Drug Free Zones in Texas

The use of illegal and recreational drugs occurs too frequently throughout the state of Texas, from homes to public parks and many other areas in-between. To protect vulnerable populations from exposure to these substances, Texas has established certain drug free zones where law enforcement strictly prohibits the use and possession of a controlled substance. If authorities catch you with drugs in these zones, you could face serious penalties.

What Is Considered a Drug Free Zone?

A drug free zone is an area where law enforcement strictly prohibits the possession or distribution of illegal drugs and other controlled substances. As a result, the fines and prison sentences for these crimes are higher in drug free zones than they would be in other places. Typically, these zones are areas with high populations of children.

Different states have different rules when it comes to drug free zones. In Texas, a drug free zone is within 1000 feet of the following locations.

  • Public or private elementary schools
  • Public or private secondary schools
  • Daycare centers
  • The premises of a private or public youth center
  • Playgrounds
  • Institutions of higher learning, including colleges and universities

In addition, you cannot possess or distribute drugs within 300 feet of the following locations.

  • A school bus
  • Video arcade facilities
  • Public swimming pools

Penalties for Possessing and Distributing Drugs in a Drug Free Zone

In a drug free zone, penalties for possessing and distributing drugs in a drug free zone amplify significantly. Under Texas state law, possession and distribution in a drug free zone increases the severity of the crime by one degree.

For example, possession of two ounces of cocaine may be a third-degree felony anywhere else in Texas. However, if you have two ounces of cocaine and law enforcement catches you within 1,000 feet of an elementary school, you can face a second-degree felony charge. As a result, you will see a longer jail sentence and/or a higher fine.

Are Colleges Considered School Zones?

Under Texas state law, drug free zones are within 1,000 feet of areas where children under the age of 18 frequent: daycare centers, elementary schools, and secondary schools. You may wonder if colleges and universities fall into this definition as well – and the answer is yes.

While colleges and universities may not be drug free zones in other states, they are a drug free zone in Texas. Anyone caught possessing or distributing drugs on college campuses will be subject to the same penalties as someone caught committing the same crime near an elementary or high school.

However, possessing and distributing controlled substances is still a significant crime in Texas. If law enforcement officers catch you with these substances in a place that is not a drug free zone, you can still face significant consequences, such as prison sentences and fines.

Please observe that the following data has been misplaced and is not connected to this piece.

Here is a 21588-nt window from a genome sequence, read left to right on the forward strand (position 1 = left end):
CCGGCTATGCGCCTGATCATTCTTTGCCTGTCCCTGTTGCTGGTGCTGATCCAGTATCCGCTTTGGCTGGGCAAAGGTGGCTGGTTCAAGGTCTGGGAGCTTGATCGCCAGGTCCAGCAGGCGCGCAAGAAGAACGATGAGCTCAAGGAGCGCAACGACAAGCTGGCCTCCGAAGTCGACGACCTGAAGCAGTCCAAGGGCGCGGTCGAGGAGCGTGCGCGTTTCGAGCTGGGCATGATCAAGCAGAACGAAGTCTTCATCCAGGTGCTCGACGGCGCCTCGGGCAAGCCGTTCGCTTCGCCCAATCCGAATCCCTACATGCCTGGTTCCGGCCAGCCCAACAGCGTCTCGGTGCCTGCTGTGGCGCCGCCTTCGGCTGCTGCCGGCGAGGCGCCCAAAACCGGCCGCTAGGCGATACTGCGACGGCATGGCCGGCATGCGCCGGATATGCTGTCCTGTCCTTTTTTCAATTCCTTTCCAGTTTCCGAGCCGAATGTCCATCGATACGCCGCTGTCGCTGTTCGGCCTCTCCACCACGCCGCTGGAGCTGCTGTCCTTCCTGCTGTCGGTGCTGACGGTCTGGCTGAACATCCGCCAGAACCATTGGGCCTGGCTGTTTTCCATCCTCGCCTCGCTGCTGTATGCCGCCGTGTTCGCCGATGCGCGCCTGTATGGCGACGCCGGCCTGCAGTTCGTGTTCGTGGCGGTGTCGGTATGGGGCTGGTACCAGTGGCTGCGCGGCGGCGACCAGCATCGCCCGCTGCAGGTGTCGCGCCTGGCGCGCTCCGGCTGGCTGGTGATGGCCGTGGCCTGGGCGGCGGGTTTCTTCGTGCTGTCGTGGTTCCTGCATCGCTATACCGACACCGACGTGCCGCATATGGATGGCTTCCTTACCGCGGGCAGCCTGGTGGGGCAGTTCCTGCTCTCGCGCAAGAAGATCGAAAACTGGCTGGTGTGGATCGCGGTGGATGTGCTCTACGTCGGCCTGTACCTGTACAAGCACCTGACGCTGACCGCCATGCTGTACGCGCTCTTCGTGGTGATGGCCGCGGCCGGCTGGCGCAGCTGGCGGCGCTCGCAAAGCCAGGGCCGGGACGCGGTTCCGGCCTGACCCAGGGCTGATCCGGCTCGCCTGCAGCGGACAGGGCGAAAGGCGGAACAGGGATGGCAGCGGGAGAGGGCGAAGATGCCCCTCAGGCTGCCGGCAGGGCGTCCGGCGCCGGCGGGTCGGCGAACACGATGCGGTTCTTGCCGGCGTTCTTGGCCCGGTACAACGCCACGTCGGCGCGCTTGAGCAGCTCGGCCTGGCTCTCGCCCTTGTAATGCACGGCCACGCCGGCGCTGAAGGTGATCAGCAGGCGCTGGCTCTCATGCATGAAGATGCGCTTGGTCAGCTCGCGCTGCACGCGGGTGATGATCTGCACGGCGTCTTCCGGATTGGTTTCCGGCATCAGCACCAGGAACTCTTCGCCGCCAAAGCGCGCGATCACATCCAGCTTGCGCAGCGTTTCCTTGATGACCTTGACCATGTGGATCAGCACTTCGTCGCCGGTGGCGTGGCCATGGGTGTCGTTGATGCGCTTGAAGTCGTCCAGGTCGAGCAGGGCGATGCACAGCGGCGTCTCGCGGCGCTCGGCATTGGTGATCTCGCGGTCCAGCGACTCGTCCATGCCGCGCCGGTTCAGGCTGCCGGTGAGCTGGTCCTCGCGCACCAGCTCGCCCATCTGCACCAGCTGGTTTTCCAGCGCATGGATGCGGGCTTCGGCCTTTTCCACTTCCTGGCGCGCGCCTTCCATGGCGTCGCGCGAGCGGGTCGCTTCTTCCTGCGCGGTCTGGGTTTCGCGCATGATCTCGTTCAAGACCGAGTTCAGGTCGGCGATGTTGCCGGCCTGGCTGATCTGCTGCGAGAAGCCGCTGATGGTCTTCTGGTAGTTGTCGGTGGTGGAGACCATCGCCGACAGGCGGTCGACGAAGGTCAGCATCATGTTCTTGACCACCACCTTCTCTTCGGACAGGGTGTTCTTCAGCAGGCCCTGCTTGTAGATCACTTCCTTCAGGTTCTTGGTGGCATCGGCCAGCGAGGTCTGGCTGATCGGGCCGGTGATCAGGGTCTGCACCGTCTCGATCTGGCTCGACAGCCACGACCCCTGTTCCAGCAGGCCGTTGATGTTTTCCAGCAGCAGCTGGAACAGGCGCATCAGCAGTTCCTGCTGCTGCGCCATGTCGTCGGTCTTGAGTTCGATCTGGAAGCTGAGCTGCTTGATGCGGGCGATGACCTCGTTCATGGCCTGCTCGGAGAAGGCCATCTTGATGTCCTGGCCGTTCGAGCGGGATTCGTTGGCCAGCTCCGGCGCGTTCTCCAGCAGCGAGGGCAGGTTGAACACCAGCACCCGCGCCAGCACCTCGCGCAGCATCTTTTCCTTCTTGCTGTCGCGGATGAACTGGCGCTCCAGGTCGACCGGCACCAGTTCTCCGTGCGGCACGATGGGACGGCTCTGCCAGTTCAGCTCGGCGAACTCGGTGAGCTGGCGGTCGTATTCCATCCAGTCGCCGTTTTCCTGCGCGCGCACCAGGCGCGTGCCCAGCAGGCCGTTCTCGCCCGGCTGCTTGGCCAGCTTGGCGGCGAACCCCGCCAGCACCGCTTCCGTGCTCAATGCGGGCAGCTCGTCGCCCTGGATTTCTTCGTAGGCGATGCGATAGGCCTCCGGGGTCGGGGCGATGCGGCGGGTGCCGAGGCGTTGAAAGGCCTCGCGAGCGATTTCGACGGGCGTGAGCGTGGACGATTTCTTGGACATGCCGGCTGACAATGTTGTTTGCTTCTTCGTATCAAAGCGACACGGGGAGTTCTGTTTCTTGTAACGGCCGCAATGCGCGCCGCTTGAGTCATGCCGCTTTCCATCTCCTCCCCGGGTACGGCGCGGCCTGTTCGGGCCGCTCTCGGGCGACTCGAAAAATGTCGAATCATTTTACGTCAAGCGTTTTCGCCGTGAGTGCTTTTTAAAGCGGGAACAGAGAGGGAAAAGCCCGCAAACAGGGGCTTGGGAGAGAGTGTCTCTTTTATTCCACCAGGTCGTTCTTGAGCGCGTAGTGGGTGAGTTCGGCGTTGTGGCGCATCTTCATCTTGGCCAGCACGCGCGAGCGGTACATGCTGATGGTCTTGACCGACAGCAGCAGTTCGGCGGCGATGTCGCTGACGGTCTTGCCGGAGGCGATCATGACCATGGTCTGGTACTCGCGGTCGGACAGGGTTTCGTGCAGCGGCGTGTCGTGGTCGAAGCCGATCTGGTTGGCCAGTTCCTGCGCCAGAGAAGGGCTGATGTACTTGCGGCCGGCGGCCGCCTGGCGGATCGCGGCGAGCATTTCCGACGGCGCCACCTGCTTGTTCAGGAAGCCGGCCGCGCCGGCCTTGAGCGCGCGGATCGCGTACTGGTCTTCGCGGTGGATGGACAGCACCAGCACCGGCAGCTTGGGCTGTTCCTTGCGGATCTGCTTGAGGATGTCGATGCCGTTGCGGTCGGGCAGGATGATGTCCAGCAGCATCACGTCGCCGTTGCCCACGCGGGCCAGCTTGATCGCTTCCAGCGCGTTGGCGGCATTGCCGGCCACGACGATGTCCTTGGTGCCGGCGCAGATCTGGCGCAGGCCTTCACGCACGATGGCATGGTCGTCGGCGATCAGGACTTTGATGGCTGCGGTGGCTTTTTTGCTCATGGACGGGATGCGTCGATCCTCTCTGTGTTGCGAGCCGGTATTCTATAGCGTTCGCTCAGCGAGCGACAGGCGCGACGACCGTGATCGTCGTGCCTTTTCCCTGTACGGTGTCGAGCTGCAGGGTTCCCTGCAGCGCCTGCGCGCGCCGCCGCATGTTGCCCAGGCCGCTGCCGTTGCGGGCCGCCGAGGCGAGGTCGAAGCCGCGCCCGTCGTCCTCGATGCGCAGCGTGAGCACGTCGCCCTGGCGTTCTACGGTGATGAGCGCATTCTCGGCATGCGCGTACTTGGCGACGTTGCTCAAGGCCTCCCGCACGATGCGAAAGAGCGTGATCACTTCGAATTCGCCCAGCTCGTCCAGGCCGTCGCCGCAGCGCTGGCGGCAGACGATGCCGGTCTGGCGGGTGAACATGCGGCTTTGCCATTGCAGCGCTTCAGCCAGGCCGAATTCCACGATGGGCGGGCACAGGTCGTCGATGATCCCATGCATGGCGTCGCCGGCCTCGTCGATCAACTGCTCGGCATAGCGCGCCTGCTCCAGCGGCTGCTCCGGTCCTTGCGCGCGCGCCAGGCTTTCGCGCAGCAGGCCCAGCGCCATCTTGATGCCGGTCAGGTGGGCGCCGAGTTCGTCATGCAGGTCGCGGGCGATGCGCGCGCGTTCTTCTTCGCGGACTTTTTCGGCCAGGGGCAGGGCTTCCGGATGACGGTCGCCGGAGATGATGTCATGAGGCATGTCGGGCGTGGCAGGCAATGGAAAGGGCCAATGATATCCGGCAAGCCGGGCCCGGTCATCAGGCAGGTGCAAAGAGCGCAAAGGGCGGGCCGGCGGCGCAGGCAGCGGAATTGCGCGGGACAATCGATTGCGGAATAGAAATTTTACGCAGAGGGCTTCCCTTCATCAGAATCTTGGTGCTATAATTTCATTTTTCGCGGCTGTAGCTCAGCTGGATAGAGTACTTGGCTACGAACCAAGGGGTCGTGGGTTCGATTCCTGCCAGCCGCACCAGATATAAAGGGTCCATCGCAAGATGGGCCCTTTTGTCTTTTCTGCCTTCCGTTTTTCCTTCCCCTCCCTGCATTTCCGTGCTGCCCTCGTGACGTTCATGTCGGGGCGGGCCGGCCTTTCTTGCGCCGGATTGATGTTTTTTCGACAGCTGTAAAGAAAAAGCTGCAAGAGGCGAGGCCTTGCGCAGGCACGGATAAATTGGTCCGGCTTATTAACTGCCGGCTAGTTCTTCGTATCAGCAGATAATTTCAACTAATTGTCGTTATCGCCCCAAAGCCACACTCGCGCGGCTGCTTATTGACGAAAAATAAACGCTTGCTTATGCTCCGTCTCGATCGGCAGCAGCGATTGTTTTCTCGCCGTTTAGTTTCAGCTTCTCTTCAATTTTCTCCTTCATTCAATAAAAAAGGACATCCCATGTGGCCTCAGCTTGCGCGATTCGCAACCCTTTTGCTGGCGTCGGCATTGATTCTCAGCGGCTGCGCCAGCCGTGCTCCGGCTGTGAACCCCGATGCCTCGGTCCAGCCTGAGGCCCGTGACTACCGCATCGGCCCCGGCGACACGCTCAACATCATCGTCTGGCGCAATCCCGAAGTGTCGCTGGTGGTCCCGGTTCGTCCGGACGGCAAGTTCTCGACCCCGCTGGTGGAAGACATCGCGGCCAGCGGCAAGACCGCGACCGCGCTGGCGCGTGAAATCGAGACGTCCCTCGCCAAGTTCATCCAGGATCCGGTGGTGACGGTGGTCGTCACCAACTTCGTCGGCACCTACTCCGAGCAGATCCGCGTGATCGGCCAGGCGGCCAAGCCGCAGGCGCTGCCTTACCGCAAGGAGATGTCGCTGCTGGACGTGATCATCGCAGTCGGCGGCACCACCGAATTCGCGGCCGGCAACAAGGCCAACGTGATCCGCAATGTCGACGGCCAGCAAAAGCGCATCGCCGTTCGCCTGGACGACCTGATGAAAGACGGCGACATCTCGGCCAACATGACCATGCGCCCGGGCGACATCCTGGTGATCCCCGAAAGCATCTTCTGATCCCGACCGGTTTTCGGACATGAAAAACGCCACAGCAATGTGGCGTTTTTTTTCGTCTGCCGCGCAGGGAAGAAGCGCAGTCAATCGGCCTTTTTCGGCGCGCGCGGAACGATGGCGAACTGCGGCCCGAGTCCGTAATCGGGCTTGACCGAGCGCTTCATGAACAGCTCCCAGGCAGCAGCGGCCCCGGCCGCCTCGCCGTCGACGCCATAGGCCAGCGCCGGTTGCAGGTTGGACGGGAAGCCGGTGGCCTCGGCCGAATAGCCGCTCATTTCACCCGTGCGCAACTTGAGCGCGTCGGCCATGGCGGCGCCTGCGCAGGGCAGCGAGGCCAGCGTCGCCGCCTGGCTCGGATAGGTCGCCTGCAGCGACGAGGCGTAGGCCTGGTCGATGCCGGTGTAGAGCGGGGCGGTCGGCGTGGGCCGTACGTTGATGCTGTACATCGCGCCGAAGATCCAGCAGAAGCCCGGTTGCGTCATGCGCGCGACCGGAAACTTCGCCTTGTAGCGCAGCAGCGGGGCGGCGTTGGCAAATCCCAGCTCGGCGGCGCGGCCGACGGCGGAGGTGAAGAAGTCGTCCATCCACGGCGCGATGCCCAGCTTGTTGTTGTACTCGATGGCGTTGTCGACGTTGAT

What to Do If You Are Arrested in a Drug Free Zone

If you are facing drug possession or distribution charges in Texas, you are also facing permanent implications for the rest of your life. You may face difficulty finding jobs, finding a place to live, or even going back to school. In order to combat these charges and to pursue the best possible outcome, hire a criminal defense attorney as soon as possible.

Your attorney can help investigate the claim against you and help you understand what your best possible outcomes are. In addition, your lawyer will help you launch an in-depth investigation into the circumstances surrounding your arrest and build a compelling defense in your favor.

There are many types of drug free zones throughout the state of Texas, most commonly schools and daycare centers. To stay safe, avoid using or possessing controlled substances at all times. If law enforcement does catch you with drugs in a drug free zone, you have options to reduce your charges. Contact a criminal defense attorney in Houston as soon as possible to discuss your legal options.

David Breston

David Breston has represented over 3,000 clients charged with Federal, State, and juvenile crimes in Texas and is a native Houstonian. Mr. Breston is a proud member of the Texas Criminal Defense Lawyers Association, National Association of Criminal Defense Lawyers Association, Harris County Criminal Defense Lawyers Association, and the American Immigration Lawyers Association. Throughout his years as an experienced criminal defense lawyer, he has taught seminars at Princeton and helped law students with their GMAT test review.

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